Bismarck: The Epic Chase (Hardback)
The Sinking of the German Menace
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When the German Battleship Bismarck was commissioned in 1940 she was one of the fastest and most powerful ships afloat. To the Royal Navy and the security of Allied shipping in the Atlantic she posed an enormous threat – she must be destroyed. When she broke out into the Atlantic in 1941, some of Britain’s most powerful ships were sent to pursue and sink her. The first encounter proved disastrous for the British Battleship HMS Hood, which was sunk at 0800 on 24 May. Bismarck had sustained several hits from HMS Prince of Wales but the Royal Navy were unsure of the extent of the damage and whether she would attempt to return to Germany for major repairs or sail for France to lick her wounds. Previous written accounts suggest that the whereabouts and course of Bismarck were unknown to the Allies until discovered by an RAF Catalina at 1030 on 26 May. This was followed an hour later by the arrival of a Fairey Swordfish flying off HMS Ark Royal. This aircraft hit the Bismarck with her torpedo and severely damaged her steering gear. It was now only a matter of time before the full firepower of the British capital ships would close in and destroy Germany’s greatest ship.
This new book revises previous theory of the events, in which earlier publications have failed to reveal the full extent of the capabilities of both British and German Radar or the significance of British ULTRA signal intercepts.
…this is an excellent compilation and, if a single publication had to be chosen, the definitive account of the bookshelf.Warship 2012
What crossley brings to the tale is a hard analytical look at the decisions, actions, and options usually missing in earlier works.NYMAS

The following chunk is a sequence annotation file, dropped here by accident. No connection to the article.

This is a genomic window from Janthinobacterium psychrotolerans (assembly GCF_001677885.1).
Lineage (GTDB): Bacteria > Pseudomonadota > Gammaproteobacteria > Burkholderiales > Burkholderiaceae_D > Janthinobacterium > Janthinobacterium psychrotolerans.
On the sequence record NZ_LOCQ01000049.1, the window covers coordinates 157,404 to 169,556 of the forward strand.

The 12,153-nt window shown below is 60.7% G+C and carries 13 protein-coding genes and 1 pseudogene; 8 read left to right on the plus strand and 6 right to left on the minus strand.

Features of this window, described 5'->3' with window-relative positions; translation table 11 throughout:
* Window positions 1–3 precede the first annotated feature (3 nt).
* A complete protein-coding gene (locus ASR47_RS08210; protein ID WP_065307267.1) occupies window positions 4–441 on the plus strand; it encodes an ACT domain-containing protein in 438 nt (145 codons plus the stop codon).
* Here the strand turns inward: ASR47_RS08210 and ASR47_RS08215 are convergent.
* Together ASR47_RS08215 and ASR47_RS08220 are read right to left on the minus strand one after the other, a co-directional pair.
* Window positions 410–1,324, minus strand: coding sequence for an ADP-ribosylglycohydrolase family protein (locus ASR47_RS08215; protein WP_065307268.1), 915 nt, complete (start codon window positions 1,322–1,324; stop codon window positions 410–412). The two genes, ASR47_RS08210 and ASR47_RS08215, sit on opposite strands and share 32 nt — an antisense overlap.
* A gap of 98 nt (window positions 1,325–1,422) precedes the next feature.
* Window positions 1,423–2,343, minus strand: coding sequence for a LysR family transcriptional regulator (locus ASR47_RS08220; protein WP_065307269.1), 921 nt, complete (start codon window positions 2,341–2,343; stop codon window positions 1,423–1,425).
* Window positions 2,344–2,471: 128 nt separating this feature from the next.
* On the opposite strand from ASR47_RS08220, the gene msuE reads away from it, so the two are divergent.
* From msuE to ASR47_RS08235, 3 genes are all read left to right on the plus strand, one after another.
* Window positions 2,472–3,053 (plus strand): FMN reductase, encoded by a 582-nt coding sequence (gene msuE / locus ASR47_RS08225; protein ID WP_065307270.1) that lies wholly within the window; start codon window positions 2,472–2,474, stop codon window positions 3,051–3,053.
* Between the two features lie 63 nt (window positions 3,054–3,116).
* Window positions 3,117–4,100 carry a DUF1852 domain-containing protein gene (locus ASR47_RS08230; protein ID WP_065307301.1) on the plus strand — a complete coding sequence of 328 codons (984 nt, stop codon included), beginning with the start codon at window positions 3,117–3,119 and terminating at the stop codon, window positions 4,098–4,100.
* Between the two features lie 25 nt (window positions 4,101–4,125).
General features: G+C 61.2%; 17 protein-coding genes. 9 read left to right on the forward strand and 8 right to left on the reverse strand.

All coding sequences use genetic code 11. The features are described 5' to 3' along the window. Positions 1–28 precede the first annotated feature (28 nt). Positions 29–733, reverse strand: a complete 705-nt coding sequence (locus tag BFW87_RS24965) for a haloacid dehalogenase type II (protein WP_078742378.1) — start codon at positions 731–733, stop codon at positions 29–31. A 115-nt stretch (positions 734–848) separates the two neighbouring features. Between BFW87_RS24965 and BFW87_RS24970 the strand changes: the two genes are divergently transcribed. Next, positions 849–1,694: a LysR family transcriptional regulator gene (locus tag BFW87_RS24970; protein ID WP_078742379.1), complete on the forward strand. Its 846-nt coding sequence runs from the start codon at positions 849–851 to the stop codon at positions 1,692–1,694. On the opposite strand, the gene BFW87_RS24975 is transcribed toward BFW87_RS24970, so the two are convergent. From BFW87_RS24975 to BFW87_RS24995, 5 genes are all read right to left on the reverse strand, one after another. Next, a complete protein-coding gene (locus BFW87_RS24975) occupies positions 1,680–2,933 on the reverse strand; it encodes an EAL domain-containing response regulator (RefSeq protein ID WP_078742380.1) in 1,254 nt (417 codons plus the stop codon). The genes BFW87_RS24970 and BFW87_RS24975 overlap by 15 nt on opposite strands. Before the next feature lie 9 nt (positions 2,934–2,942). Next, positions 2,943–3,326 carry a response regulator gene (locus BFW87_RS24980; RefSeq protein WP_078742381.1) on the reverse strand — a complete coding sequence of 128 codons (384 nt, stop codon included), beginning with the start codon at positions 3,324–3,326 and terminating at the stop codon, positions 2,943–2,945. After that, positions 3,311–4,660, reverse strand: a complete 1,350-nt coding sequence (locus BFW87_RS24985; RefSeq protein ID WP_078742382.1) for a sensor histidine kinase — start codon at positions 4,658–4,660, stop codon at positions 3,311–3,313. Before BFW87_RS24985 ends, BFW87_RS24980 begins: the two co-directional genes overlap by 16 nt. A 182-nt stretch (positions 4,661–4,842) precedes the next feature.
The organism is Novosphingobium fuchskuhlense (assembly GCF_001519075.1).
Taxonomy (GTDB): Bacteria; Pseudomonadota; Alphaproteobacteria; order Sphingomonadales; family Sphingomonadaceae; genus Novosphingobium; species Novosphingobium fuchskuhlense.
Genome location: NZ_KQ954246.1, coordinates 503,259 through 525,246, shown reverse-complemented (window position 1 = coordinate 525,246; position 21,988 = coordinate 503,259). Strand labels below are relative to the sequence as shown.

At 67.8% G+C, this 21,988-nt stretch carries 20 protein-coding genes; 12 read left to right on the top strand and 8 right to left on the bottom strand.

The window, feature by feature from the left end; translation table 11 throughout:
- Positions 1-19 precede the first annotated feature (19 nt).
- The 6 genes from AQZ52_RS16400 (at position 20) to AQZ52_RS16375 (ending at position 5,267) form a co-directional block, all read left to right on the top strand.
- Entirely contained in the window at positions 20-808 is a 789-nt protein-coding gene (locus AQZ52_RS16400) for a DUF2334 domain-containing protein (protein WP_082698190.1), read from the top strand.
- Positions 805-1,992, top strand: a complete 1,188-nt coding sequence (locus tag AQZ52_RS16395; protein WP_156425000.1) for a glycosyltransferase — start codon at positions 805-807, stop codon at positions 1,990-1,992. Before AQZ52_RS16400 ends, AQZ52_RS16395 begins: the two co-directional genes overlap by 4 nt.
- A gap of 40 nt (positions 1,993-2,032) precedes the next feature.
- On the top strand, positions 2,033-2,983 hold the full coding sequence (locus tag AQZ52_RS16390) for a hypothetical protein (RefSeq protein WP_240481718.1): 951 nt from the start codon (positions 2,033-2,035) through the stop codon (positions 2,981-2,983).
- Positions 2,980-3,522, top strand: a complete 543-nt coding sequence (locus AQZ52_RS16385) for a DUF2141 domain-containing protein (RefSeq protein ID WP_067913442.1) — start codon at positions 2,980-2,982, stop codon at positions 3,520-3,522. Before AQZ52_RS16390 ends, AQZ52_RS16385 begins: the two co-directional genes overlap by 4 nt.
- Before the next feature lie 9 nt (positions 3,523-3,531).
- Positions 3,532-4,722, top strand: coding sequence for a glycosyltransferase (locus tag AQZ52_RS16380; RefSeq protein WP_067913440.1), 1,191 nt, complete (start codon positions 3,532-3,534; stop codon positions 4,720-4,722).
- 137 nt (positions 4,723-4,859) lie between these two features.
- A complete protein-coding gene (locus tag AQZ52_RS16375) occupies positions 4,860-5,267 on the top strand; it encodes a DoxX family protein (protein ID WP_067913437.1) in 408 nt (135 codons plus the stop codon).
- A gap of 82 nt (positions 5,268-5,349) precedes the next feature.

Norfolk author Jim Crossley's compelling new study and penetrating analysis of this most celebrated of all British naval triumphs of the second world war makes it clear that the destruction of Hitler's greatest battleship in May, 1941 was far more them a propaganda victory and hugely influential to the out come of the maritime struggle not just in the Atlantic but in the Mediterranean.Eastern Daily Press - Jan 2011
Crossley proves himself an accomplished narrator, able to marshal a mass of archival sources to great effect while steering a steady course illuminated by his interpretations of British intelligence decrypts and the invaluable contribution of shipboard radar.
Through it all, he brings alive the human saga of courage and sacrifice on both sides that underpinned an epic of triumph and tragedy that encompassed the loss of the Hood, the shadowing role of HMS Norfolk, the critical and heroic attacks carried out by obsolete biplanes and the vital reconnaissance missions flown by RAF Coastal Command. Above all he manages to make sense of an often confusing and fast-changing naval odyssey across miles of Atlantic Ocean, exploring many a hoary myth along the way with the sharpest assessments I have read anywhere about the decisions and blunders which ultimately resulted in on the the Royal Navy's finest hours.
WWII: The Bismarck is spotted
26th May 1941
An RAF Catalina spots the Bismarck at 1030 on 26th May. Swordfish Torpedo-bombers from the Ark Royal score hits on the Bismarck, disabling her steering gear and rendering her unmaneuverable.
John French first took up flying in 1937 with the University of London Air Squadron and in 1938 joined the Royal Air Force Volunteer Reserve. His early war years were spent instructing newly recruited RAF pilots on Airspeed Oxfords and Avro Ansons. When the end of this posting came through he was designated to 210 Squadron at Sullom Voe in the Shetlands to fly the Catalina flying boat. In November 1942 the squadron was ordered south to join 202 Squadron at Gibraltar. Here they flew sorties in support of the North African landings – Operation Torch. These were lengthy flights out into the Atlantic…By John French, Anthony Dyer
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